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The Vegetarian World Forum
No. 4 Vol. XI - WINTER 1957, pp.27-28:

Sardar Mohan Singh

IT is my proud privilege as President of the Reception Committee of the Northern  Region Session of the Fifteenth World Vegetarian Congress to extend to you all a most cordial welcome and to offer fraternal greetings to the distinguished delegates who have assembled here from all parts of the globe to participate in this historic session of the World Vegetarian Congress. Most sincerely I thank you all, particularly Shri Ayyangar, Speaker of the Lok Sabha, who has so kindly taken time out of his multifarious preoccupations to inaugurate the day's proceedings.

 May I say it is a matter of pride for us in India to play host to a movement which had its roots in the philosophic humanism of Ahimsa, preached and practised in India as long as 5,000 years ago?

The shining lights of this land from Buddha, Mahavira and Ouru Nanak to Mahatma Gandhi in our day, have all been vegetarians. Vegetarianism in India has never been viewed only as a principle of dietetics. It has, in fact, been the hallmark of the Indian way of life. To most Indians, a faith in Immanent Divinity cannot be reconciled with the slaughter of living beings for food. Killing of helpless and harmless creatures merely to satisfy one's palate must surely be repugnant to very sensitive and conscientious believer in God. Vegetarianism is thus a symbol of man's faith in a loving Creator.

Rashtrapati Rajendra Prasad, in his stirring address at the Bombay Session of the Congress laid his finger unerringly on the cancer that is eating into the vitals of humanity-lack of respect for life. As he said, Vegetarianism is the answer to the atom and hydrogen bombs. A man who will not kill a bird or animal will surely not drop a hydrogen bomb on innocent men and women. A man who recognises the right of even animals to existence would not be prepared to destroy whole cities through rocket-driven, death-dealing missiles. Vegetarianism therefore, is not -a mere sentimental slogan or a principle of dietetics; it is the highway to peace and progress in the world.

LADIES and Gentlemen, it is not for me to expatiate on the virtues of vegetarianism from the medical and dietetic point of view. To do so before this distinguished gathering of nutrition experts, physicians and scholars would be like carrying coals to Newcastle. It is now generally accepted that flesh-eating is among the major sources of cancer, tuberculosis and many other diseases. The main argument in favour of meat-eating - high protein value of meat - has now been finally exploded. More than one vegetable contains a higher percentage of proteins than any kind of meat. Even the humble peanut is fully 100 per cent. richer in protein than over-boosted animal meat. It is, therefore, clear that the obsession with meat-eating among certain people has its birth in rank ignorance. If only facts about wholesome food could be made known widely, I am sure meat-eating would suffer a mortal blow. I, therefore, submit that it is up to us, upholders of the cause of vegetarianism, to help spread this knowledge and to warn the mass of people of the perils inherent in meat-eating. I hope, before this great Congress adjourns, some practical steps would have been taken to educate and enlighten men and women who continue to ignore the lessons of medical science. Only thus would we be able to serve the cause for which the International Vegetarian Union was formed 50 years ago.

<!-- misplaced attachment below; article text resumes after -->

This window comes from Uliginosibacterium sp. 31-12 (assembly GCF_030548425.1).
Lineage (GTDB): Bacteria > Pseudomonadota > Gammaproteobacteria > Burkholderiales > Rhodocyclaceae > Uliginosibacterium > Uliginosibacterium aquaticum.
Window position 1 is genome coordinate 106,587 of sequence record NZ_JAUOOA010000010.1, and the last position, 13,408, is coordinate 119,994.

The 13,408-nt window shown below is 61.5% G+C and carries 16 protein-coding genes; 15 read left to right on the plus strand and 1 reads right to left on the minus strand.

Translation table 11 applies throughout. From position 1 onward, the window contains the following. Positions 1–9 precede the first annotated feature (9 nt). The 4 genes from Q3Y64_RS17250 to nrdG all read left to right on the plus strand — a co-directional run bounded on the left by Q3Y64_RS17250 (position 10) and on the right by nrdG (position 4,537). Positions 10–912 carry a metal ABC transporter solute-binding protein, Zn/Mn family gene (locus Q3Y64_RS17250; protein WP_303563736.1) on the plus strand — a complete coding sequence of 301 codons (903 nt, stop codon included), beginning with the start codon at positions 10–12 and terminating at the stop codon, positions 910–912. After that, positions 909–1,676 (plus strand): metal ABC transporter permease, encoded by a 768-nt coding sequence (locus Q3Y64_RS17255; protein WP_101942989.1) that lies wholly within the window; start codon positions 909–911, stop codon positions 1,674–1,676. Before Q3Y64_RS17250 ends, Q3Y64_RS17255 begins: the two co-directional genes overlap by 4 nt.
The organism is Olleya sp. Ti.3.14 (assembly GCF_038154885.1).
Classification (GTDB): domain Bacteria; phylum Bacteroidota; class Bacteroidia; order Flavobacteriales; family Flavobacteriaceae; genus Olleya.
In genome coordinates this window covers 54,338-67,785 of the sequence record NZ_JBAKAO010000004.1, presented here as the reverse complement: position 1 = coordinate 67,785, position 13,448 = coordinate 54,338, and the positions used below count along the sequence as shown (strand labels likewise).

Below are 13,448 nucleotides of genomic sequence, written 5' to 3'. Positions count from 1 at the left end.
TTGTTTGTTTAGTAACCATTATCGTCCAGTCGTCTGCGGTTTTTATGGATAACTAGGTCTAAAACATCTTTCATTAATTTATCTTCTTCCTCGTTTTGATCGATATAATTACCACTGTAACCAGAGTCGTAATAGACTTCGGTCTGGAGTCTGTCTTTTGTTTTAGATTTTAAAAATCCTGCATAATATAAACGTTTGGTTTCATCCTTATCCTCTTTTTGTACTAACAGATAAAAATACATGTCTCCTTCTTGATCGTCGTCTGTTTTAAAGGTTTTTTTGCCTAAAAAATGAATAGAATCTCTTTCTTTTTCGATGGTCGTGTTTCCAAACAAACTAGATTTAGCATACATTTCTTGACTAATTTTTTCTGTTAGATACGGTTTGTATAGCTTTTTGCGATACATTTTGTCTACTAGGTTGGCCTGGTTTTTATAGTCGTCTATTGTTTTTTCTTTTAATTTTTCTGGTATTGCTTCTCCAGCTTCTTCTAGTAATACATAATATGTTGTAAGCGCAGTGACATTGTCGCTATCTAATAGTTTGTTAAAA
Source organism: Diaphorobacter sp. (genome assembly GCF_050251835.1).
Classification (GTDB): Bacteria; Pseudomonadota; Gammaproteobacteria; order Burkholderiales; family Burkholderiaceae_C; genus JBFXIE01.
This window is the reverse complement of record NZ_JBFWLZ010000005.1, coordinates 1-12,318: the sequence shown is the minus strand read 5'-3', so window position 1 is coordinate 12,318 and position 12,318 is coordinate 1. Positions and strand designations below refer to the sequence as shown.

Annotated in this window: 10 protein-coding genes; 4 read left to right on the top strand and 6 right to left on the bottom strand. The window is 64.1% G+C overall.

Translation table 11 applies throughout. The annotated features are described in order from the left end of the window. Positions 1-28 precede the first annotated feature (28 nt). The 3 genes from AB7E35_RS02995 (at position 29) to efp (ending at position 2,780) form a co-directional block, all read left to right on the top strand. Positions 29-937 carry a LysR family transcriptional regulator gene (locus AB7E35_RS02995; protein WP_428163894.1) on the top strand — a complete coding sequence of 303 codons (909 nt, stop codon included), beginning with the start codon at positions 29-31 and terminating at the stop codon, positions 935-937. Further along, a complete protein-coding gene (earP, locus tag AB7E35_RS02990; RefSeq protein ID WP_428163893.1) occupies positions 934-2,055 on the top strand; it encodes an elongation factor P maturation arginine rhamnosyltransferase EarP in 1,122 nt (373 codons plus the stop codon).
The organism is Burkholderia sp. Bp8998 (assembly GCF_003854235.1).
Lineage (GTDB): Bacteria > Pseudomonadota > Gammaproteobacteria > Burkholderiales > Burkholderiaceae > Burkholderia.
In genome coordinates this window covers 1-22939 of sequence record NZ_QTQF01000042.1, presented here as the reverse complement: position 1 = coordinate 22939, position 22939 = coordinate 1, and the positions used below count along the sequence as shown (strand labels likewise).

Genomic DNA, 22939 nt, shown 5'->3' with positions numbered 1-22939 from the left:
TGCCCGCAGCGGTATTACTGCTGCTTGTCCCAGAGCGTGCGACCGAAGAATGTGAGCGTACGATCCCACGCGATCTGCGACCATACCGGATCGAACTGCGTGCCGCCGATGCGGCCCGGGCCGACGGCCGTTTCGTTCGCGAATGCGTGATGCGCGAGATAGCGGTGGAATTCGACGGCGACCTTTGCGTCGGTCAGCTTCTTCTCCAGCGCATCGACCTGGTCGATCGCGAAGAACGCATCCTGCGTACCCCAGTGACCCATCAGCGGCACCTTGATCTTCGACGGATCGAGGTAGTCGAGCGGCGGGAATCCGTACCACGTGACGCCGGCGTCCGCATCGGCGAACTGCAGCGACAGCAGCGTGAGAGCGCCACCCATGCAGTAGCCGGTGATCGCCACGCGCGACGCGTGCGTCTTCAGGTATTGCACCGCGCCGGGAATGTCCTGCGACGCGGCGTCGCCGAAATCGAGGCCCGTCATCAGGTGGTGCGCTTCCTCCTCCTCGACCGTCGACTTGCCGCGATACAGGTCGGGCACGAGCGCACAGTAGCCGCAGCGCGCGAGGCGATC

It is interesting to recall that the first Vegetarian Society was formed in England in the year 1847 by a group of churchmen (sic) who felt that meat-eating was derogatory to the principles of both nature and humanity. The movement gradually spread and the first International Meeting of Vegetarian Societies was held in Germany in 1938 (sic). Successive sessions of the Congress were held at Manchester, Brussels, the Hague, England, Czechoslovakia and Denmark. The last session was held in Paris in 1955 under the Presidentship of Madame Clarence Gasque. As many as 200 delegates representing vegetarian and humanitarian organizations in over 20 countries attended. As a result of the great success of the Paris Session, vegetarian societies were formed in various countries of the world. (sic) The International Vegetarian Union has thus been in the vanguard of the vegetarian movement for more than half a century. Many hundred (sic) vegetarian societies throughout the world are now affiliated with the parent body. Both F.A.O. and U.N.E.S.C.O. have recognized the Union as official consultants on questions of diet and nutrition.

Ours is a mission of service, to man, and mercy to the animal kingdom, inspired by the high ideals of the founders of this noble movement we must go ahead and spread their message of compassion and goodwill to all sentient beings.

Fellow delegates, I once again welcome you to our part of India and assure you that we shall cherish the memories of our association for many a long day.

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